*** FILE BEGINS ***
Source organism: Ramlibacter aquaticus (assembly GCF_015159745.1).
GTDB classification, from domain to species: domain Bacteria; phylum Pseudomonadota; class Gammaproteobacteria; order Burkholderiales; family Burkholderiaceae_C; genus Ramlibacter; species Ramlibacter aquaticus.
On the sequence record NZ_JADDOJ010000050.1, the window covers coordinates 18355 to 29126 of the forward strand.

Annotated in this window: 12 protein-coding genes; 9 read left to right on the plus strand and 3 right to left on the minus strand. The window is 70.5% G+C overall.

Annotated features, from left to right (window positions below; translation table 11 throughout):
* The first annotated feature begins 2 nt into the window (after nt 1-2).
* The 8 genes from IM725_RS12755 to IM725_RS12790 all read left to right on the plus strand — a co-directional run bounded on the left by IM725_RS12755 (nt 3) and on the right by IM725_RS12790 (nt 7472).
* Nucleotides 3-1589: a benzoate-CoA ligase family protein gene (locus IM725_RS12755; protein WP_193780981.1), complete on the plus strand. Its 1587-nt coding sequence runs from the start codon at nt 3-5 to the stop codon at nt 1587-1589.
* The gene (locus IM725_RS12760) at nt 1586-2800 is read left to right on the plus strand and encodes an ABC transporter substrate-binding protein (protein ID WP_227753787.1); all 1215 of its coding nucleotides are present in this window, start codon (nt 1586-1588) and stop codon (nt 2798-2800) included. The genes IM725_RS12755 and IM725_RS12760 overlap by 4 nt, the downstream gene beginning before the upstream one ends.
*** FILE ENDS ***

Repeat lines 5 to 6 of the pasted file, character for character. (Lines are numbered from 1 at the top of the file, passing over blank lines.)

Annotated features, from left to right (window positions below; translation table 11 throughout):
* The first annotated feature begins 2 nt into the window (after nt 1-2).